When I arrived at St Andrews I was jet lagged and anxious, as I had moved myself to a new place alone for the first time, and was without internet as I navigated myself to my new home in St Andrews. Immediately, upon arrival, I was greeted by the staff at Agnes Blackadder Hall at the University of St Andrews who helped me settle into this new place. Those first few hours set the stage for the rest of my time at St Andrews. People were genuine, kind, helpful, and welcoming to me throughout the four months that I was there. All of the people I encountered in Scotland, specifically in St Andrews, made the place feel like home.

I took a class called the Foreign Policy of Modern China. On the first day, I sat down in a classroom with 19 others third years and the professor, Chris Ogden, went to the front of the class and began lecturing. He spoke like an academic, and was quite intimidating. I was nervous for our first discussion section, which is when 6 students met with him to discuss that week’s readings for an entire hour. When Wednesday rolled around I showed up for discussion, took a seat in his office, and as Professor Ogden commenced the discussion he asked everyone to introduce themselves, and by the end of the hour had learned all of our names. Throughout all of our discussion sections in the weeks that followed, Chris would press us on the nuances and holes in our arguments, but he always did so kindly and from a place of care. One week as I struggled through a massive term paper he gave me an extension, and ensured that he wanted his students to take care of their mental health first. Overall, Chris cared about each of his students, and because of that I flourished in the academic setting that I had been placed into.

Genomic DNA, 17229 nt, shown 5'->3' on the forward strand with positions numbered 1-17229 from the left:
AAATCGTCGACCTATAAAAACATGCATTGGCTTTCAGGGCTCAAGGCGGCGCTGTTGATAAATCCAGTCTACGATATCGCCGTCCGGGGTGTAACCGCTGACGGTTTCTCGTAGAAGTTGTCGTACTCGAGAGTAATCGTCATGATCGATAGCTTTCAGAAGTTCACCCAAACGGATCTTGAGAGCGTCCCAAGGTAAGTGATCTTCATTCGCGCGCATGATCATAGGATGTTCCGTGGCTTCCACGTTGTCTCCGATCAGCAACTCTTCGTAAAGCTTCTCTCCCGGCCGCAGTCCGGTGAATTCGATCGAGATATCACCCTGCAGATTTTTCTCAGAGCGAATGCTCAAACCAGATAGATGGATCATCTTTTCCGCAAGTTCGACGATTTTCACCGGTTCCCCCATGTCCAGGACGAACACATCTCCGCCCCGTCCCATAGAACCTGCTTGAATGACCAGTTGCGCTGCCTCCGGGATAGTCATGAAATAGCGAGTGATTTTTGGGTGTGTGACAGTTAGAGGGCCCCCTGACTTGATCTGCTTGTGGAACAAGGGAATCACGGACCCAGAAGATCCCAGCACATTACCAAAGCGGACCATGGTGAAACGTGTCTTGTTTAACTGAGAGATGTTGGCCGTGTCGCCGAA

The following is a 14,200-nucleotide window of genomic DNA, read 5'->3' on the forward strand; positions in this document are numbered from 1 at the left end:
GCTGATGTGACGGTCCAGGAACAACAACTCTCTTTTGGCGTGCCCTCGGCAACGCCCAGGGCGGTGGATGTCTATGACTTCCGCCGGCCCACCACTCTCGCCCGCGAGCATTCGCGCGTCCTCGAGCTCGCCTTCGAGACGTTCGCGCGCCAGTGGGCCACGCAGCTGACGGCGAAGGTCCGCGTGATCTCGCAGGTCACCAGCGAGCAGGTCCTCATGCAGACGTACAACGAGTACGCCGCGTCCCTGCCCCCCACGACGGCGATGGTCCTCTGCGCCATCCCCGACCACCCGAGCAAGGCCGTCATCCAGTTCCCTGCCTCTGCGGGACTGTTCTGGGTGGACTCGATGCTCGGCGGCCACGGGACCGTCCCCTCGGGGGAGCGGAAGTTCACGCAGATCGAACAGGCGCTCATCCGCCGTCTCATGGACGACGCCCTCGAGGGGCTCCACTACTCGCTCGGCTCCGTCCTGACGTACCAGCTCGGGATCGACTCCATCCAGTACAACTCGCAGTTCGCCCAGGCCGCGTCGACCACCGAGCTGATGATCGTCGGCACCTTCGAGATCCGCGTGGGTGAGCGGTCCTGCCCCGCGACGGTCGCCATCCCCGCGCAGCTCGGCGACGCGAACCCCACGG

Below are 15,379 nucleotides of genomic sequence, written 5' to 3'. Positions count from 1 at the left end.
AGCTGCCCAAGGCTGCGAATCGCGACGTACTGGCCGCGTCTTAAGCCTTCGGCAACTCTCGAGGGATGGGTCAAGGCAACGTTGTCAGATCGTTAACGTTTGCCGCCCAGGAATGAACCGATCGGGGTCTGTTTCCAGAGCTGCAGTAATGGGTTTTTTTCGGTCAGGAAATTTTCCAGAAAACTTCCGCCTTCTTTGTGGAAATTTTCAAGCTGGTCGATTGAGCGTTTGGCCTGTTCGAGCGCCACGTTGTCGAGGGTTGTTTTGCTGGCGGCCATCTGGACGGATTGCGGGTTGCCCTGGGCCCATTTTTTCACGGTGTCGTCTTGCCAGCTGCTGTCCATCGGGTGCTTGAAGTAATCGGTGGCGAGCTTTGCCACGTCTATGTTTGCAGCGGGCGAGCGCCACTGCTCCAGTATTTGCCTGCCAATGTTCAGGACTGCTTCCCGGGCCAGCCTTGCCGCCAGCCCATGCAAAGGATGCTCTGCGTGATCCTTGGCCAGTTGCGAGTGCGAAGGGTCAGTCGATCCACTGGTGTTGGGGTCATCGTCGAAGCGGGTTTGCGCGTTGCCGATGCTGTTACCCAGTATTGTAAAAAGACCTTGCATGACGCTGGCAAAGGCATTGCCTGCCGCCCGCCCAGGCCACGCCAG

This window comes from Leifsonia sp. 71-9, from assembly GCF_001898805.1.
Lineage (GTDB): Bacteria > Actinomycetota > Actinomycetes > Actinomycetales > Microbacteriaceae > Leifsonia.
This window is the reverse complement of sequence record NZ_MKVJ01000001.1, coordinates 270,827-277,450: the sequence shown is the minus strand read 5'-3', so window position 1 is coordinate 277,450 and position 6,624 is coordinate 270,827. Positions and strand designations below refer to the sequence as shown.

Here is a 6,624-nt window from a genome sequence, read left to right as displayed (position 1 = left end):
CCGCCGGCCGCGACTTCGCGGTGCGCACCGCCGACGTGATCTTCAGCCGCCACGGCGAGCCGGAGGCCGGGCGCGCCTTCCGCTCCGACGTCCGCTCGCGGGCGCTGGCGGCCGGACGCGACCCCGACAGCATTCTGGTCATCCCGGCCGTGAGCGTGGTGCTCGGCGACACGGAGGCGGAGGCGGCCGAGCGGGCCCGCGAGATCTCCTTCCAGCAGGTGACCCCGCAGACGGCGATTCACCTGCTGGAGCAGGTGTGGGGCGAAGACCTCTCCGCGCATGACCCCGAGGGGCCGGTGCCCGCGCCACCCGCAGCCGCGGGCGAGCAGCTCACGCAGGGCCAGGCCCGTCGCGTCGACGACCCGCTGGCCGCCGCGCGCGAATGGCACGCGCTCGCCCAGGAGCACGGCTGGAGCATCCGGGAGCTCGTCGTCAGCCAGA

Although I was an exchange student, the campus accepted me as one of their own. The first week I was there, I was adopted into a scheme called “academic families” where two third year students adopt you (and other siblings). Throughout the semester, there are family events where you would get to know all of your siblings and meet other students at St Andrews. It was really cool to be a part of a family because I got to meet several first years, and also people my own age, that go to St Andrews. That, coupled with my community of study abroad people that I built, created a community at St Andrews that made it feel like home for me. I feel really grateful for this community, and how good people were to me the entire time I was in Scotland. I am going to miss hanging out in coffee shops with friends and eating dinner after my weekly golf lessons and my Foreign Policy of Modern China tutorial and all of my friends that made St Andrews home. And while I’ll miss it, I am also so incredibly grateful for this time.